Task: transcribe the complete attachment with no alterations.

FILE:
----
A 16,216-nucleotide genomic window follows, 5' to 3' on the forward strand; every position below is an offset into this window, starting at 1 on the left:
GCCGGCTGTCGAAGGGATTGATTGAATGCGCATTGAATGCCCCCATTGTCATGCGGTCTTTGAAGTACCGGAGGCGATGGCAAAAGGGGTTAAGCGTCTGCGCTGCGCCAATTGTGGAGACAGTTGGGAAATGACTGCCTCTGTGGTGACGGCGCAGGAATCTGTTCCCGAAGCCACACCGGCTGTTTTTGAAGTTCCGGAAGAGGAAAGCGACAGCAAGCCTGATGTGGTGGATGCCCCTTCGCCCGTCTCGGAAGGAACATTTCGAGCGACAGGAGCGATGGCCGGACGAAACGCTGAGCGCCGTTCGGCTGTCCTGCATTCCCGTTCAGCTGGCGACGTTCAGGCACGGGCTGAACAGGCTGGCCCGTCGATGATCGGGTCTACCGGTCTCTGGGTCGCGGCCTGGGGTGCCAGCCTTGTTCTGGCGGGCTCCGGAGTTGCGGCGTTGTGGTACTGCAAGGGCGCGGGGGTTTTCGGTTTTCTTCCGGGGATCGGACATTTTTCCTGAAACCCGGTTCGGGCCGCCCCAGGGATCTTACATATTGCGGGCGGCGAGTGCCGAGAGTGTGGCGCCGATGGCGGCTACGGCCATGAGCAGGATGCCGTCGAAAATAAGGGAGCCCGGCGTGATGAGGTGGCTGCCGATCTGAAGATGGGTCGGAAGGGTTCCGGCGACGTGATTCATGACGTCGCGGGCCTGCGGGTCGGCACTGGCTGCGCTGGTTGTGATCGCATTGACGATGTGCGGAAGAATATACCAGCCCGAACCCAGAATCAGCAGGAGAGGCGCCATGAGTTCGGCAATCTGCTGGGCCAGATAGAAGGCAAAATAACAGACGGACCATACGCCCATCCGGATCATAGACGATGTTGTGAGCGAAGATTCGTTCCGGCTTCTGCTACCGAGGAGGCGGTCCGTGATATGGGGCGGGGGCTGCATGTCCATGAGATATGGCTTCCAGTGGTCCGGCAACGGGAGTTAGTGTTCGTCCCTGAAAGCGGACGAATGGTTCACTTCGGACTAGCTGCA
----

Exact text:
A 16,216-nucleotide genomic window follows, 5' to 3' on the forward strand; every position below is an offset into this window, starting at 1 on the left:
GCCGGCTGTCGAAGGGATTGATTGAATGCGCATTGAATGCCCCCATTGTCATGCGGTCTTTGAAGTACCGGAGGCGATGGCAAAAGGGGTTAAGCGTCTGCGCTGCGCCAATTGTGGAGACAGTTGGGAAATGACTGCCTCTGTGGTGACGGCGCAGGAATCTGTTCCCGAAGCCACACCGGCTGTTTTTGAAGTTCCGGAAGAGGAAAGCGACAGCAAGCCTGATGTGGTGGATGCCCCTTCGCCCGTCTCGGAAGGAACATTTCGAGCGACAGGAGCGATGGCCGGACGAAACGCTGAGCGCCGTTCGGCTGTCCTGCATTCCCGTTCAGCTGGCGACGTTCAGGCACGGGCTGAACAGGCTGGCCCGTCGATGATCGGGTCTACCGGTCTCTGGGTCGCGGCCTGGGGTGCCAGCCTTGTTCTGGCGGGCTCCGGAGTTGCGGCGTTGTGGTACTGCAAGGGCGCGGGGGTTTTCGGTTTTCTTCCGGGGATCGGACATTTTTCCTGAAACCCGGTTCGGGCCGCCCCAGGGATCTTACATATTGCGGGCGGCGAGTGCCGAGAGTGTGGCGCCGATGGCGGCTACGGCCATGAGCAGGATGCCGTCGAAAATAAGGGAGCCCGGCGTGATGAGGTGGCTGCCGATCTGAAGATGGGTCGGAAGGGTTCCGGCGACGTGATTCATGACGTCGCGGGCCTGCGGGTCGGCACTGGCTGCGCTGGTTGTGATCGCATTGACGATGTGCGGAAGAATATACCAGCCCGAACCCAGAATCAGCAGGAGAGGCGCCATGAGTTCGGCAATCTGCTGGGCCAGATAGAAGGCAAAATAACAGACGGACCATACGCCCATCCGGATCATAGACGATGTTGTGAGCGAAGATTCGTTCCGGCTTCTGCTACCGAGGAGGCGGTCCGTGATATGGGGCGGGGGCTGCATGTCCATGAGATATGGCTTCCAGTGGTCCGGCAACGGGAGTTAGTGTTCGTCCCTGAAAGCGGACGAATGGTTCACTTCGGACTAGCTGCA